Real-World Evidence: The Patient Perspective

The topic of real-world evidence (RWE) has gained considerable attention recently. As health researchers, policymakers, and regulators establish standards and structure for using real-world data (RWD) as evidence in regulatory and clinical decision making, patients must be the primary focus. Since the idea of RWD is new to many in the patient community, it is important to explore the patient community’s needs, concerns, and potential contributions and uses of RWE to ensure the patient voice is considered.

On July 31, 2017, the National Health Council (NHC) brought together a multi-stakeholder roundtable, with patient advocacy organizations comprising the majority of participants. The objectives were to elicit patients’ views on RWE: 1. Definitions and uses; 2. Characteristics needed for RWE to be understood and trusted; and 3. Skillsets and tools needed by patients. The purpose of this report is to describe the Roundtable, discussions, and findings.

Read the report.

Patient‑Community Perspectives on Real‑World Evidence: Enhancing Engagement, Understanding, and Trust

Abstract — Background: Healthcare stakeholders have pronounced both enthusiasm and apprehension over the expanding use of real-world evidence (RWE). The patient community—those who benefit from new treatments but are vulnerable to potential safety risks and whose routine medical encounters are used to generate RWE—has been less vocal. Understanding patient perspectives on the use of RWE to guide clinical decision making and inform regulatory decisions and value assessments is imperative.

Methods: We convened a day-long, multi-stakeholder roundtable in Washington D.C., USA, on 31 July 2017 to gather patient-community views on RWE and related concerns and the communications, information and tools needed by patients to understand, trust, and use RWE. Participants included a convenience sample of National Health Council (NHC) members primarily representing patient groups as well as non-patient members with an interest in RWE. Participants were organized into small, pre-assigned groups, ensuring representativeness across stakeholders and patient leadership. Discussions, includ-ing storyboards, notes, and illustrative examples were captured and later analyzed thematically by NHC staff.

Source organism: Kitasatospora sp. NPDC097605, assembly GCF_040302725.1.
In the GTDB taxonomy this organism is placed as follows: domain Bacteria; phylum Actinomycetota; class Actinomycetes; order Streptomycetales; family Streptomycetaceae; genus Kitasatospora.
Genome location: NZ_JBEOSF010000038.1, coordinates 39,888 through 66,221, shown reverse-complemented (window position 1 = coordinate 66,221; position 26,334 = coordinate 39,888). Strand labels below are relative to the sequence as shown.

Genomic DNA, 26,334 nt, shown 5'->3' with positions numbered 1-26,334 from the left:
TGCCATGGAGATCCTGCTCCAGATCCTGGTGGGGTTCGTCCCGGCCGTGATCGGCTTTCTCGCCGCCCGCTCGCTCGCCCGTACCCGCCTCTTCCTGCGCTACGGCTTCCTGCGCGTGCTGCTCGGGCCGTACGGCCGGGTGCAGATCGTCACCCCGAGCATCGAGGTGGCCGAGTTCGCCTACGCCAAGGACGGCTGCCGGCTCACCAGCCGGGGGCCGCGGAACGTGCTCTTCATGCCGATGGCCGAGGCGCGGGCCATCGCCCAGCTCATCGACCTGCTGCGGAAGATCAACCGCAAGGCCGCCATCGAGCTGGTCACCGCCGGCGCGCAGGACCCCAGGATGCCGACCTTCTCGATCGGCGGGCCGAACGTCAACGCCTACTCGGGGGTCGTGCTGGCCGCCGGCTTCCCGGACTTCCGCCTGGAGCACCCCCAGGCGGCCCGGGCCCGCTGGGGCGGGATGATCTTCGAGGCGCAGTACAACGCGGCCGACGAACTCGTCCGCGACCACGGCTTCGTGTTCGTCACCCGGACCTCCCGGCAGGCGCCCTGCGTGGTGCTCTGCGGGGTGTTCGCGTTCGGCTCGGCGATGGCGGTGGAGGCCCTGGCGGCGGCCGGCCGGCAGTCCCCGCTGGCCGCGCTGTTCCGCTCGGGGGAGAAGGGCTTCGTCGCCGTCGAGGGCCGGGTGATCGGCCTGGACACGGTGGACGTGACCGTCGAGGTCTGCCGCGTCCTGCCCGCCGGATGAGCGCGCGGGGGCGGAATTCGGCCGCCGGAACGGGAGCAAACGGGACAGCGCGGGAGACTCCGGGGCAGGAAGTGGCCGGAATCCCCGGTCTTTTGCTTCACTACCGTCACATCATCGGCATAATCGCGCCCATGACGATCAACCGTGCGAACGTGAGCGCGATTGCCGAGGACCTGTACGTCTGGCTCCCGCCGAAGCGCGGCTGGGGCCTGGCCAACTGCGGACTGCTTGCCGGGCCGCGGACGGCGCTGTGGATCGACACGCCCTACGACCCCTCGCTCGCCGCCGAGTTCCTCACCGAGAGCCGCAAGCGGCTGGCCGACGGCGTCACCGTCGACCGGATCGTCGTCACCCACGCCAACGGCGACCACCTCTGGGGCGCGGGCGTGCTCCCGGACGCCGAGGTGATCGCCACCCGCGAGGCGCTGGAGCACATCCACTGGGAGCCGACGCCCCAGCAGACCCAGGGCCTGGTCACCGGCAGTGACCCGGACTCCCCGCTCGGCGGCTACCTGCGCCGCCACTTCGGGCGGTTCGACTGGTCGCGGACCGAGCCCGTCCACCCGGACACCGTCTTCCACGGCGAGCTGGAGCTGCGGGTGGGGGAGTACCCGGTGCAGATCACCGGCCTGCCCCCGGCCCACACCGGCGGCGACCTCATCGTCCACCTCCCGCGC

Results: Ten RWE themes emerged: (1) most patients were unaware of RWE and its actual or potential uses, (2) common definitions for real-world data and RWE are needed, (3) patient organizations need RWE skills and tools, (4) patient–scien-tist partnerships can help differentiate high-quality RWE, (5) RWE should inform decision making, (6) clinician support is needed for RWE uptake in patient decision making, (7) communications to patients should be balanced and empowering, (8) context of use impacts RWE acceptability/trust, (9) privacy/data ownership require clarity, and (10) patient-generated data are also real-world data (RWD).

Conclusion: Patients see great possibility in using RWE to understand how a treatment works—to find someone that “looks like me” as assurance of how a treatment might benefit them personally. Patient groups will play a critical role in helping to educate constituents on understanding, contributing to, and using RWE. To maximize patient uptake and the co-development and application of RWE, patient groups require education and tools.

Read the full paper in the peer-reviewed journal The Patient – Patient-Centered Outcomes Research.